Exhanges in the Cemetery
My social life is not exactly booming. I know I have only been here ten days, but to be entirely honest, I sometimes worry that my Spanish speaking self is not as likable as the English counterpart. That’s assuming you even like me. But any time I utter a new phrase I’ve culled from Español, it feels so contrived. I have learned Spanish since the 5th grade, studied in Madrid, dealt with kitchen-boys, but there is a deeper vocabulary that my tongue cannot access. Without carefully crafted sentences, can a person truly understand you? Or maybe - potentially betraying the creed of the writer I long to be - words will always be misinterpreted, since they connote different things to different people. Fodder for more confusion.
Anyway, when I heard through the Wisconsin grapevine that Marc, a college friend, was also moving to Buenos Aires, I quickly sought to pump life back into our friendship. Suddenly, and with a bit of harassing, Marc and I were meeting in El Centro Cultural de Recoleta. It’s a very pretty, Disneyland-like boardwalk, with fountains and benches and the proverbial McCafe. Marc brought his roommate, Matt. Then the three of us walked around a bend into BA’s most eminent cemetery.
The commotion of the city streets vanished just beyond the cemetery walls. We declined to buy maps at the entryway and now just wandered down narrow alleys in this village of mausoleums. Thoughts about death took over me, and it was hard to socialize with Marc and Matt. I slowed myself and ran my fingers across the cold marble of these graves. I noted withered flowers in doorways and peered in through the dim glass windows. I could read the engravings on the tombs, analyze the epithets, but I would never know what these people did, how they felt, what they saw - when they were living. (I might have opted for a guided tour, but again, the inadequacies of words.) Suddenly, it dawned on me that it was my turn, my own brief chance to live, and I don’t know what I will do, how I will feel, what I shall see - even later today. I will go back there soon with nothing but my journal.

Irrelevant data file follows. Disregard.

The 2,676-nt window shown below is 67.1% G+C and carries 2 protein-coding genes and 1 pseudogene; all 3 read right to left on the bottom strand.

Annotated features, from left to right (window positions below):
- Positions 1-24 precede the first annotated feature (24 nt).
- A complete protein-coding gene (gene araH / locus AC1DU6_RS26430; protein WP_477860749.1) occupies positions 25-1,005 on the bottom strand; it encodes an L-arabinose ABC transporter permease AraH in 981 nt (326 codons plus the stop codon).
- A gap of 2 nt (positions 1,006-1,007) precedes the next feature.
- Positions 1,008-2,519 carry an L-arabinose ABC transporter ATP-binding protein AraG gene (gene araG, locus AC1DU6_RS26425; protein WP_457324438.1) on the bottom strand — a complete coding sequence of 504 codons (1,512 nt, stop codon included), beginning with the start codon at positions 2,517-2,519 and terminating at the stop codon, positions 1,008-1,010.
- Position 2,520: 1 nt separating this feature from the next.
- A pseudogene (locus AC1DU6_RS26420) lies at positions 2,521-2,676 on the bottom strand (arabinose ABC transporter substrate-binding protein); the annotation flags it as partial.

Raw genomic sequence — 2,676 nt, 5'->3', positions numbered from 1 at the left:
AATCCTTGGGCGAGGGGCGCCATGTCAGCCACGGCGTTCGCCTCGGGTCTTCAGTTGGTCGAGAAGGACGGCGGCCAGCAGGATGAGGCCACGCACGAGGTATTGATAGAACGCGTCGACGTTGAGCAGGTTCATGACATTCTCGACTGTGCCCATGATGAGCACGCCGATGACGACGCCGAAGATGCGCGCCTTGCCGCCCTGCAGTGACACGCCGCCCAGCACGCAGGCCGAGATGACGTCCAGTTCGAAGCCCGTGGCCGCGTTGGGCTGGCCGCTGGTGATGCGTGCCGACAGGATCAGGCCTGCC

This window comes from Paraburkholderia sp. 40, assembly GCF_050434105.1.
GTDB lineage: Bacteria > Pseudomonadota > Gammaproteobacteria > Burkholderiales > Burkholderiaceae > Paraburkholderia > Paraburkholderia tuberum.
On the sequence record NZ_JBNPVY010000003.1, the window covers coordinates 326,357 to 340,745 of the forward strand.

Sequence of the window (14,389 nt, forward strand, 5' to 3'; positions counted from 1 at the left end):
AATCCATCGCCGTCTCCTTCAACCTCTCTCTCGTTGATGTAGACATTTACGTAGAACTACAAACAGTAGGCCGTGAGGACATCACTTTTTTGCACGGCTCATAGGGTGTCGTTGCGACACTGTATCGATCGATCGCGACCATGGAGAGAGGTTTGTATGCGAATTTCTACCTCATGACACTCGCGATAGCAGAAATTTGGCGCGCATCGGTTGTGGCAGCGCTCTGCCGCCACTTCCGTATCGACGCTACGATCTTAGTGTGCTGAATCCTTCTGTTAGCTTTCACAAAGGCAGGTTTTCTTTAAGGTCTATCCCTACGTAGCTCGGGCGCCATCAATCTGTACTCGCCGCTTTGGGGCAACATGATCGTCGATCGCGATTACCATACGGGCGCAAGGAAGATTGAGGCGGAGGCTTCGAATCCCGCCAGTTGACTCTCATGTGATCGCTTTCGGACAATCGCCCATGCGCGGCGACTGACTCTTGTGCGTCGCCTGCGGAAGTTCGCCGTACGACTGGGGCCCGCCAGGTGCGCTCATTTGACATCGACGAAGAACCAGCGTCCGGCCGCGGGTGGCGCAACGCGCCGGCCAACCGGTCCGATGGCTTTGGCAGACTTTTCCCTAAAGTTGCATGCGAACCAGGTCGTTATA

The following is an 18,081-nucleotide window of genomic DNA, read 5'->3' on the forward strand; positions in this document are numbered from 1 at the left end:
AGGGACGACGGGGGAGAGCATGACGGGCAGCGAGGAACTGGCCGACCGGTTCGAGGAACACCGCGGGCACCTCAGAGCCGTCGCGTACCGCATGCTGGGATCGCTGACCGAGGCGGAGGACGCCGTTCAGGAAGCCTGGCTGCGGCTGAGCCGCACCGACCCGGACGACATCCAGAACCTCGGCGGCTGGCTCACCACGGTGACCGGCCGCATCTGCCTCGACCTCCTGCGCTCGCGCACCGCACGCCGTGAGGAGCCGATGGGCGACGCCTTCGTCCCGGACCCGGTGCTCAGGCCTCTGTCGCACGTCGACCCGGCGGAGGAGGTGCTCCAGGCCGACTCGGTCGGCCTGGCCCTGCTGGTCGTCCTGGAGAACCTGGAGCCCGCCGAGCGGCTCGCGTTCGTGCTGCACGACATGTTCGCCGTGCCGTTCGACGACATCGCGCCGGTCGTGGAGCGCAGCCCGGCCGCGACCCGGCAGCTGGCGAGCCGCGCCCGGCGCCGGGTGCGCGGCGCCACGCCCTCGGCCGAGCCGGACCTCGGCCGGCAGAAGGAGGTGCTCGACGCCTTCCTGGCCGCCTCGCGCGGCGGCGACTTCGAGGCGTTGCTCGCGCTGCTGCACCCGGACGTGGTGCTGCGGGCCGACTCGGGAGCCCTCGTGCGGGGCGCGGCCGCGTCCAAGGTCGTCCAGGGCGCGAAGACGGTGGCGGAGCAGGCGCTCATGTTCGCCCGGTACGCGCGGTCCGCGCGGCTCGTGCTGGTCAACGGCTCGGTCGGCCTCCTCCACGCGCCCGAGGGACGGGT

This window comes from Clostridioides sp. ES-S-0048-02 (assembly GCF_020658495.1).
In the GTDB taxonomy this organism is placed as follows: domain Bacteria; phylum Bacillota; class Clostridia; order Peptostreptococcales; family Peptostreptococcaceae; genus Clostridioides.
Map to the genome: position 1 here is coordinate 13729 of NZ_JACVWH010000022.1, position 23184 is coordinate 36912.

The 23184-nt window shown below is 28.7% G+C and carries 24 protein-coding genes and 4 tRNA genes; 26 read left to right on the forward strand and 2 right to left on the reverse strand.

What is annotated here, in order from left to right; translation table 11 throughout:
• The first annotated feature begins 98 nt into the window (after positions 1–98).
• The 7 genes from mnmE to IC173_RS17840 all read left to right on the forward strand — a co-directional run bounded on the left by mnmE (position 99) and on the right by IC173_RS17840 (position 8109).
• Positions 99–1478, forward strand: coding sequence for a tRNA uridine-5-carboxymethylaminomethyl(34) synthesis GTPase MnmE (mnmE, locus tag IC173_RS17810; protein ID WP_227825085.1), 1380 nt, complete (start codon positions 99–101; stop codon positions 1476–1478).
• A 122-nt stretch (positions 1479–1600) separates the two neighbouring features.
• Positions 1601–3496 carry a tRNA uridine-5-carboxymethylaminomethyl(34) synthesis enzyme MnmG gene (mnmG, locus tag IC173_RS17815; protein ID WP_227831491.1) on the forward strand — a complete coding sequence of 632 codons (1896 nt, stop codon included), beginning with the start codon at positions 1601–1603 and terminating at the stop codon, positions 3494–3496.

When I reconvened with Marc again, he mentioned that he had begun to look for jobs on Craigslist. I had tried this fruitlessly last week, in awe of how few postings there were at any given time. He and Matt talked about a posting for an English writer at an ex-patriot magazine. It never hurts to apply.